9.7.16 Equipment List and Project Cost Report 405

9.7.17 RF and Installation Report 405

9.7.18 Fully Integrated 406

9.7.19 Outputs from the Tool 406

9.7.20 Team Collaboration 407

9.7.21 Make Sure to Learn the Basics 408

9.8 Tools for DAS Verification 408

9.8.1 3G Example Measurement 409

9.8.2 4G Example Measurement 412

9.8.3 Final Word on Tools 412

10 Optimizing the Radio Resource Management Parameters on Node B When Interfacing to an Active DAS, BDA, LNA or TMA 413

10.1 Introduction 413

10.1.1 3G Radio Performance is All About Noise and Power Control 413

10.1.2 3G RF Parameter Reference is Different from 2G 414

10.1.3 Adjust the Parameters 414

10.1.4 How to Adjust this in the RAN 415

10.1.5 Switch Off the LNA in Node B when Using Active DAS 415

10.2 Impact of DL Power Offset 415

10.2.1 Access Burst 415

10.2.2 Power Offset Between Node B and the Active DAS 416

10.2.3 Solution 417

10.2.4 Impact on the UL of Node B 417

10.2.5 Admission Control 417

10.3 Impact of Noise Power 417

10.3.1 The UL Noise Increase on Node B 418

10.4 Delay of the Active DAS 418

10.4.1 Solution 419

10.5 Impact of External Noise Power 419

10.5.1 To Calculate the Noise Power 419

10.5.2 To Calculate the UL Attenuator 419

10.5.3 Affect on Admission Control 421

11 Tunnel Radio Planning 423

11.1 The Typical Tunnel Solution 424

11.1.1 The Penetration Loss into the Train Coach 425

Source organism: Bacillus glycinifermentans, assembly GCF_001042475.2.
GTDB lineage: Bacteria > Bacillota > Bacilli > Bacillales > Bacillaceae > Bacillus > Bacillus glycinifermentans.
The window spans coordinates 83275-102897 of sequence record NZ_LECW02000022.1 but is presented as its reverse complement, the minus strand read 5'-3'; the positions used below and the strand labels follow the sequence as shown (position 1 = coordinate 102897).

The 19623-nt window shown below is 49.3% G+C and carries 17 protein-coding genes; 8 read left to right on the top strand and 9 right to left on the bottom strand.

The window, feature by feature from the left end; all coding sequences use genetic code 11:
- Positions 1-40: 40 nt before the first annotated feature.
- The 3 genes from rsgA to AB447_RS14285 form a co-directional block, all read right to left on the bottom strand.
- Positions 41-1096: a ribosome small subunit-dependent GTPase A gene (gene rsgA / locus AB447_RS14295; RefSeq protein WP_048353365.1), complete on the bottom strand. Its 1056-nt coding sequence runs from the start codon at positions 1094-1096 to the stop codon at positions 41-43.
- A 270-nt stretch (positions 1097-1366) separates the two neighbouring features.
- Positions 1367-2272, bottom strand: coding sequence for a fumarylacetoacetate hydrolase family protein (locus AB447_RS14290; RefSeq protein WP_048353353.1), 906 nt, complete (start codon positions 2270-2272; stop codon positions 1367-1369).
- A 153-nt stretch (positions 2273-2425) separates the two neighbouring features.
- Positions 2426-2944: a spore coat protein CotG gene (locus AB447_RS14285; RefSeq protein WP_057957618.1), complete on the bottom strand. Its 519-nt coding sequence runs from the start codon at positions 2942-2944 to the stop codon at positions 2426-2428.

11.2 The Tunnel HO Zone 426

11.2.1 Establishing the HO Zone Size 427

11.2.2 The Link Loss and the Effect on the Handover Zone Design 428

11.2.3 The Handover Challenge Between the Tunnel and Outside Network 429

11.2.4 Possible Solutions for the Tunnel HO Problem to the Outside Network 430

11.3 Covering Tunnels with Antennas 432

11.4 Radiating Cable Solutions 434

11.4.1 The Radiating Cable 435

11.4.2 Calculating the Coverage Level 437

11.4.3 Installation Challenges Using Radiating Cable 442

11.5 Tunnel Solutions, Cascaded BDAs 444

11.5.1 Cascaded Noise Buildup 444

11.5.2 Example of a Reallife Cascaded BDA System 445

11.6 Tunnel Solutions, TSystems 446

11.6.1 Tsystems, Principle 447

11.6.2 Example of a Reallife Tsystem with BDAs 447

11.6.3 Tsystems with Antenna Distribution 449

11.7 Handover Design inside Tunnels 450

11.7.1 General Considerations 450

11.7.2 Using Antennas for the HO Zone in Tunnels 451